Landings

A discussion restricted to the topic of hang gliding.
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Blindrodie
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Can't complain...

Post by Blindrodie »

Nice job. Watch the turning close to the ground! Put your hands up higher so you are pushing "up" more and less "out". That will stop you and shorten all those run out landings.

Cool
Jim

Tow me up. I'll find my way down
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CloudHopper
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Post by CloudHopper »

You're doing good there, but I agree with Blindrodie. You're getting by with your hands in about the middle of the downtubes, but your flare can't get but so "snappy" in this position. If you ever get caught in a nilwind or downwind situation, you'll probably need a well-timed, agressive, "snappy" flare. The extreme of this is the rear-wire flare, which is only needed in strong downwinds like sometimes found on the backside of a freshly released thermal.
Good job.
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Remmoore
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Post by Remmoore »

I'll also echo Rodie's comment about the low final turns. It looks like all of these landings occurred at Dunlap. If so, you had a nice long slot to make use of in your approach - you should make better use of it. I think your landings may get even better (they're not bad, now) if you give yourself some extra time to mentally and physically prepare for the actual landing. Granted, there are LZ's which absolutely require short final turns, and it's good overall that you can perform such maneuvers, but taking available time to prepare for a great landing may help.

RM
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Rsoares
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Post by Rsoares »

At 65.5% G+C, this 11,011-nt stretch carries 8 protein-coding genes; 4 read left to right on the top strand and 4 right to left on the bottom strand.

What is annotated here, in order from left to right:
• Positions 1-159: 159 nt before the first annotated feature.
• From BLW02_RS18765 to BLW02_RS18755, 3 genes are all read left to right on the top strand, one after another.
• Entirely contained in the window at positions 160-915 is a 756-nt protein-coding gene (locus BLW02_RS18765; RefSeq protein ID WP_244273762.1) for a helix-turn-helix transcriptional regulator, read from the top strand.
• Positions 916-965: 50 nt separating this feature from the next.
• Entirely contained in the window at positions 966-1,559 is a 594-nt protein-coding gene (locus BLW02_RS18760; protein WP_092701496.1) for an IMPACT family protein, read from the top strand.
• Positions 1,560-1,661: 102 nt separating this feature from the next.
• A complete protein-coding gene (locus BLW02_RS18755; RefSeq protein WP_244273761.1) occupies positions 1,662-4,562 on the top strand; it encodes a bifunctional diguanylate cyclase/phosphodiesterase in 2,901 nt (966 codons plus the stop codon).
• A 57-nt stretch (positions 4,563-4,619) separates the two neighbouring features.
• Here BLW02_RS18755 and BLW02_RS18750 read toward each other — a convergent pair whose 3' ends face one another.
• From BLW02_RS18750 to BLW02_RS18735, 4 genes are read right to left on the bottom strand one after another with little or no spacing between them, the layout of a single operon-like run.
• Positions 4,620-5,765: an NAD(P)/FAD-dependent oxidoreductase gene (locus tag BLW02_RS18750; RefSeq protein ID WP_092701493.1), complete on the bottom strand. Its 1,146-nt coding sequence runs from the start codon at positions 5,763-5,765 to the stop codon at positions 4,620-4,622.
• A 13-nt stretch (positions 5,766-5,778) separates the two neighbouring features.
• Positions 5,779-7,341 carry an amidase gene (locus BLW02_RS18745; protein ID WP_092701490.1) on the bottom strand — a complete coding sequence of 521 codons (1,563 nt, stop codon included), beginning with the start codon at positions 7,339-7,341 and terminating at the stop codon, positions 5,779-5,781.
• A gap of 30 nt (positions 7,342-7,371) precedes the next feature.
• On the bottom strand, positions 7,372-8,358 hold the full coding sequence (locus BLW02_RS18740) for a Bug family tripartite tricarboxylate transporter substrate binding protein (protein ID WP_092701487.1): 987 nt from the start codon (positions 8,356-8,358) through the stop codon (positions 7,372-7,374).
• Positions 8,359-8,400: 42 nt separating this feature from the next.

Thank you for the advice, much appreciated!
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Pat Halfhill
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Post by Pat Halfhill »

I've been landing poorly lately and started to read this thread from the beginning. It makes me miss Jim Rooney. A great pilot and teacher
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Blindrodie
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Post by Blindrodie »

Here here on missing Jim Rooney!

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Jim

Tow me up. I'll find my way down
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NMERider
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Post by NMERider »

Pat Halfhill wrote:I've been landing poorly lately and started to read this thread from the beginning. It makes me miss Jim Rooney. A great pilot and teacher
Buy a large R/C glider that only has rudder, elevator and spoiler (RES) control and do only hand-catch landings.
This is what I did and it made a world of difference for my hang glider landings.
If you avoid using the spoilers, it makes the R/C hand catch landings even that much more effective at improving HG landings.